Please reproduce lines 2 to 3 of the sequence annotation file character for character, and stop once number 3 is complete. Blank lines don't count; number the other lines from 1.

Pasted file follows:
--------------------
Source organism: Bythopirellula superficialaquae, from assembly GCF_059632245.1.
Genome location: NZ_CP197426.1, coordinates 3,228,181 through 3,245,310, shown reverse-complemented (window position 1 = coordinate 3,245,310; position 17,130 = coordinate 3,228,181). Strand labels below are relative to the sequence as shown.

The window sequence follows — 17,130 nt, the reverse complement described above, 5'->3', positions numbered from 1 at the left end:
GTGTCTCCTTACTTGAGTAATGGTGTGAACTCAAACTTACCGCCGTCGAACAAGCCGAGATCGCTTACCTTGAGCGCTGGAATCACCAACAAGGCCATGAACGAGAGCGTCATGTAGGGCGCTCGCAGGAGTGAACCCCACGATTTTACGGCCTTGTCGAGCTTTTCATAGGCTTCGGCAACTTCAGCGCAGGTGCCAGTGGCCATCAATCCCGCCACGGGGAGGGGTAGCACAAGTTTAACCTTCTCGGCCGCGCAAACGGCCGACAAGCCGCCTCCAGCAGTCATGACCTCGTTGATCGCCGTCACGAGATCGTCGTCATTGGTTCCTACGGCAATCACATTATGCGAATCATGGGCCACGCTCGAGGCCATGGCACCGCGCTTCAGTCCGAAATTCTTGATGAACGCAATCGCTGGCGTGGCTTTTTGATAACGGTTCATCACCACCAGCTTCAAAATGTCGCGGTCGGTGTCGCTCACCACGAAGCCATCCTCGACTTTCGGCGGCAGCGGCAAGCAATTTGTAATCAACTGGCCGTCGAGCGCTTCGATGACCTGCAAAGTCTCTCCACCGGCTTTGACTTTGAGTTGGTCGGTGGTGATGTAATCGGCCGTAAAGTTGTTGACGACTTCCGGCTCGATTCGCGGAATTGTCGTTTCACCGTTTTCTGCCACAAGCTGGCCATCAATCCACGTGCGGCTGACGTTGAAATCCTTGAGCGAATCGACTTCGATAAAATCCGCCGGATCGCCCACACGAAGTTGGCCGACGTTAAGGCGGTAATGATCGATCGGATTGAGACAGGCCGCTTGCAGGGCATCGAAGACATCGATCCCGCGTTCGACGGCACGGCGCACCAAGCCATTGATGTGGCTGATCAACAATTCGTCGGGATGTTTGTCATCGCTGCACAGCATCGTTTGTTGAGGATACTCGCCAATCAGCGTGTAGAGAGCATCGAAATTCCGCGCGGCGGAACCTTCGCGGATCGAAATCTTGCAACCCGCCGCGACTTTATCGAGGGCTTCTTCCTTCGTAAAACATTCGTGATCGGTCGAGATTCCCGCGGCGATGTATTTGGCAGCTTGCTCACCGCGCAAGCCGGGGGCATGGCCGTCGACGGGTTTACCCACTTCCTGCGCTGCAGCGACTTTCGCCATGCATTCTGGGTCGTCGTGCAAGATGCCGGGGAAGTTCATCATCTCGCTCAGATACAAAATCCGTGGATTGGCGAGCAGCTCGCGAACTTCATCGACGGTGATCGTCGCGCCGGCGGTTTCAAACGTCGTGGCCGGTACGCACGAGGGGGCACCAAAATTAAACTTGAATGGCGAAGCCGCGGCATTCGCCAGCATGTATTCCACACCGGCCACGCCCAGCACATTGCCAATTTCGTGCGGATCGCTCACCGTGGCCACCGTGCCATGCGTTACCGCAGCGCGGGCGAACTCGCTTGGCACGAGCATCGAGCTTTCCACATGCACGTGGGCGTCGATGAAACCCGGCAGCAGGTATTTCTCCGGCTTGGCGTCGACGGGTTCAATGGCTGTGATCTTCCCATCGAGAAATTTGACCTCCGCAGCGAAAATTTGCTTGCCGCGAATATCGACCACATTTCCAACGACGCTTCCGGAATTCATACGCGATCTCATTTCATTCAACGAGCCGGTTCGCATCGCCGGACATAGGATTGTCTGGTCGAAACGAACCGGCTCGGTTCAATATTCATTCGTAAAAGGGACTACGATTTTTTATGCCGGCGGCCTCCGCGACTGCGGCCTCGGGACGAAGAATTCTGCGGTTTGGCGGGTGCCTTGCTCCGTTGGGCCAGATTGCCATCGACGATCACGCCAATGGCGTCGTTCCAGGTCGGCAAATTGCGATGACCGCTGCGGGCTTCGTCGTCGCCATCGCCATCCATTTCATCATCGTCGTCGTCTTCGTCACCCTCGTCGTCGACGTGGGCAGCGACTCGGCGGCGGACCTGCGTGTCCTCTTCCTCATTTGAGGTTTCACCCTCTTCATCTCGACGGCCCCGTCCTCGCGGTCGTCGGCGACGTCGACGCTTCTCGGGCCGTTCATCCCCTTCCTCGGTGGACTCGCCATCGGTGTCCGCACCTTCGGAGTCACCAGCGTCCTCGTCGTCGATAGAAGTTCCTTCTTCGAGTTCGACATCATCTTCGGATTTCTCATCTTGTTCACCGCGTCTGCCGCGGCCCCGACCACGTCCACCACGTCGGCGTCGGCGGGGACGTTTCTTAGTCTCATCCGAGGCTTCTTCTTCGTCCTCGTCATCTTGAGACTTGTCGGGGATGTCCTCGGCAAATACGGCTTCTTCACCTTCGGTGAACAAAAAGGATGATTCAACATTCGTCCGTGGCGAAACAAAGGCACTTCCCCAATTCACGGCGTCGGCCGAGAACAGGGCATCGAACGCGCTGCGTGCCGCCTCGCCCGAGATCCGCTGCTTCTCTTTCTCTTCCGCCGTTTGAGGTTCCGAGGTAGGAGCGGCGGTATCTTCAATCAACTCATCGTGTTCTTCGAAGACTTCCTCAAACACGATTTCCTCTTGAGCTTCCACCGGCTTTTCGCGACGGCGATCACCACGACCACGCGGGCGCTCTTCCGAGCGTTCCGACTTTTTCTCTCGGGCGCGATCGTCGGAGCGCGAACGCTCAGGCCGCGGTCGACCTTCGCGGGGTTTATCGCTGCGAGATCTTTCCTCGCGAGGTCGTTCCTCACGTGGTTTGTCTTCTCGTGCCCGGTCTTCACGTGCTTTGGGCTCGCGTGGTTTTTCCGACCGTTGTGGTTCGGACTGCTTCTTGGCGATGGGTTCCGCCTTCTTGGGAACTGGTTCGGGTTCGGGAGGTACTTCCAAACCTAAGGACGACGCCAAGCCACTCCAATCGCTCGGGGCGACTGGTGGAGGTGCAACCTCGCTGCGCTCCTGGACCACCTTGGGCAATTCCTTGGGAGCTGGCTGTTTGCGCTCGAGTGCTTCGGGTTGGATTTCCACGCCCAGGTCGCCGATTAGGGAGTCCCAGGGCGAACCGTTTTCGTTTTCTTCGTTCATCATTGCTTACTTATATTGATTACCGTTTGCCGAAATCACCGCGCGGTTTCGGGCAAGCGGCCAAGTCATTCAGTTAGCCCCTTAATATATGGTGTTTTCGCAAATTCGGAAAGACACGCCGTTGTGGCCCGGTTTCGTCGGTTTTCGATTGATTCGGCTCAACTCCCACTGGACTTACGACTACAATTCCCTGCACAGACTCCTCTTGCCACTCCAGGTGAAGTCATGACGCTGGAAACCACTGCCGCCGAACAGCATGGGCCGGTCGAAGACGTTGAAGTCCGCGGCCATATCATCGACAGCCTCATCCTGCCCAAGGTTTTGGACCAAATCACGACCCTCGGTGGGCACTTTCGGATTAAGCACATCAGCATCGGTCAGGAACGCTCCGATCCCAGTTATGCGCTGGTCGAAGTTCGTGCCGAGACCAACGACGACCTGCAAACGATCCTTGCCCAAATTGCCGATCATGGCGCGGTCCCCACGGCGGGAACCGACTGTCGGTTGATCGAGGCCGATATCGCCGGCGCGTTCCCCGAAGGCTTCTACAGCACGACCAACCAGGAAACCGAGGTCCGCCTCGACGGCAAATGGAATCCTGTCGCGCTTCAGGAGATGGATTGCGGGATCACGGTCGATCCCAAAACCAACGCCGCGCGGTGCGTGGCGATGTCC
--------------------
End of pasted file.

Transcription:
Genome location: NZ_CP197426.1, coordinates 3,228,181 through 3,245,310, shown reverse-complemented (window position 1 = coordinate 3,245,310; position 17,130 = coordinate 3,228,181). Strand labels below are relative to the sequence as shown.

The window sequence follows — 17,130 nt, the reverse complement described above, 5'->3', positions numbered from 1 at the left end: